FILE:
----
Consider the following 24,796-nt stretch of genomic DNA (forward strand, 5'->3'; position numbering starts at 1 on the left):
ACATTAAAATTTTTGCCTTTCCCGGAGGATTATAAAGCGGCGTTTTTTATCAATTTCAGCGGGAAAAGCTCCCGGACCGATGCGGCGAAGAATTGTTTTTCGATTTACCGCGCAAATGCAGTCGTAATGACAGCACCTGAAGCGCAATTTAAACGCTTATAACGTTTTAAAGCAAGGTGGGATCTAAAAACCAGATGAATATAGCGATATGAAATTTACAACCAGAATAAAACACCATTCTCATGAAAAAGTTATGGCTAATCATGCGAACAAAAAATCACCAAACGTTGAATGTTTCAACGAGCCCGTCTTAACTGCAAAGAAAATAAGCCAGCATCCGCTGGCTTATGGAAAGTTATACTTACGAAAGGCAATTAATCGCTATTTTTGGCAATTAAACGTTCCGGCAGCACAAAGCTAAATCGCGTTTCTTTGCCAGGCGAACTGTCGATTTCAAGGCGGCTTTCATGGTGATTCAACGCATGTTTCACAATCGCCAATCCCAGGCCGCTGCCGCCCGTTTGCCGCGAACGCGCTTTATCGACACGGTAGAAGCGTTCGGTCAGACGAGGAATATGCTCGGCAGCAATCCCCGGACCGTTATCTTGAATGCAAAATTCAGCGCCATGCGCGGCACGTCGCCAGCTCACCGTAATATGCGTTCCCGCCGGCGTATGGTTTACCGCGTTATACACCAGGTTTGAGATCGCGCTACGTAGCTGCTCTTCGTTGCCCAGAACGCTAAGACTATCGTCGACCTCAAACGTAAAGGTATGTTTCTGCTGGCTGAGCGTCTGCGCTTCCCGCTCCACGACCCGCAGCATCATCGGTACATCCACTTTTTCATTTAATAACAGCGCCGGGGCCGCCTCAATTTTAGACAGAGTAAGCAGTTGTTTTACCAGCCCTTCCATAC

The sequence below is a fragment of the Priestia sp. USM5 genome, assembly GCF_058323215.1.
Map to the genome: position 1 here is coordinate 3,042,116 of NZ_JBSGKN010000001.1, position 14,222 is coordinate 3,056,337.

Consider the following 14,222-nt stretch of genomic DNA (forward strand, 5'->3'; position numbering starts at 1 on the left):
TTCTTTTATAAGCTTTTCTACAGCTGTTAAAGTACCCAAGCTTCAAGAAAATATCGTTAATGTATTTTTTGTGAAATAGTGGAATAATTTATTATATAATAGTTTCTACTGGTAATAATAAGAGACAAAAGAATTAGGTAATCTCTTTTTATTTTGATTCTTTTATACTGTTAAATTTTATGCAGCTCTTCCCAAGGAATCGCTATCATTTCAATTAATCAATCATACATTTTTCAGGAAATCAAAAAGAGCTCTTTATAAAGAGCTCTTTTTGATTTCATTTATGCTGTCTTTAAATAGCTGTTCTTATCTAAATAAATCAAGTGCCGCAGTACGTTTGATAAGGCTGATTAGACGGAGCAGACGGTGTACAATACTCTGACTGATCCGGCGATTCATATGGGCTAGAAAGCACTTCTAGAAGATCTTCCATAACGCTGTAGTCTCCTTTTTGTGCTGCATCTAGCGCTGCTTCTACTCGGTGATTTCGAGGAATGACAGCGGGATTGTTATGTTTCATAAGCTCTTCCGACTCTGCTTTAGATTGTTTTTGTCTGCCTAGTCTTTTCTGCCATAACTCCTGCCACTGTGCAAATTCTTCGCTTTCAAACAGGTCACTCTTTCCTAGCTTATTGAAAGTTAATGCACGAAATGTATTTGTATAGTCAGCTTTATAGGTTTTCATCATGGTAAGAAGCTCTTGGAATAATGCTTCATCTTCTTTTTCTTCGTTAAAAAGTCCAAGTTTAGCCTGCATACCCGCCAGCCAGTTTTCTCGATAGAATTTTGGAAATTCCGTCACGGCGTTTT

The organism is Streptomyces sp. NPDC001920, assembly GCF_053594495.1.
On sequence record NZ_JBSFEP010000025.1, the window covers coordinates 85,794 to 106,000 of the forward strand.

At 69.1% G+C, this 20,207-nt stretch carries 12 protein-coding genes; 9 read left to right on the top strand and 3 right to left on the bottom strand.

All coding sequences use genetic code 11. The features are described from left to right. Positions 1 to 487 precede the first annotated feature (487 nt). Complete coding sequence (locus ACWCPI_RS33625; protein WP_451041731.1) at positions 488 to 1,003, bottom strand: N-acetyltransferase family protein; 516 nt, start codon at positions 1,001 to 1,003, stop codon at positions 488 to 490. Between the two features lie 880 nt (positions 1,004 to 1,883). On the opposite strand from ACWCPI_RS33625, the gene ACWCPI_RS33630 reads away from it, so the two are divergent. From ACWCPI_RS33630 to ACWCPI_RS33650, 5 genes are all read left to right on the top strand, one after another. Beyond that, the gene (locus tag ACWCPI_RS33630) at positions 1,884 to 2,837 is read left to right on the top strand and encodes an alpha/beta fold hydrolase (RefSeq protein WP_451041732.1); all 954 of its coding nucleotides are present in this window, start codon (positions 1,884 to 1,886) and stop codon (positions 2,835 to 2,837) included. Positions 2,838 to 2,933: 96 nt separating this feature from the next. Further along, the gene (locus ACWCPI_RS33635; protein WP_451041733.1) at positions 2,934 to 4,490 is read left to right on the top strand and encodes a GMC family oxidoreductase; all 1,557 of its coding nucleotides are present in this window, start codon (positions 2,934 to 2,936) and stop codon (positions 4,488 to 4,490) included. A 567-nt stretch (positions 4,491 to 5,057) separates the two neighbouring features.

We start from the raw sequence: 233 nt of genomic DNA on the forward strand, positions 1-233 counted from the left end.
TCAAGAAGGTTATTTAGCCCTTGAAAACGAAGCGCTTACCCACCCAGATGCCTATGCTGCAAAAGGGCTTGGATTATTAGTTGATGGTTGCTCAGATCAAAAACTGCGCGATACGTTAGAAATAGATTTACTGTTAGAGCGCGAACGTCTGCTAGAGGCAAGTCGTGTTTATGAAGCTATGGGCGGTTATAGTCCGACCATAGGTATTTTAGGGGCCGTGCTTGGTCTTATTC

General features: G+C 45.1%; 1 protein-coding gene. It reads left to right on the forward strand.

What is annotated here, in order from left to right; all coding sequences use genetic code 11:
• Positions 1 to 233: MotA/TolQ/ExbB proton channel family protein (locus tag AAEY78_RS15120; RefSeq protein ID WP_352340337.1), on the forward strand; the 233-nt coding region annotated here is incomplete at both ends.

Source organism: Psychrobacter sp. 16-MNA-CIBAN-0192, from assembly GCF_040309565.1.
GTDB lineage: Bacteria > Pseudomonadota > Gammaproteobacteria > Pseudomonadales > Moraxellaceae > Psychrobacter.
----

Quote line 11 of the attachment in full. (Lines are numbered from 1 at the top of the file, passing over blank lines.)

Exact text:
We start from the raw sequence: 233 nt of genomic DNA on the forward strand, positions 1-233 counted from the left end.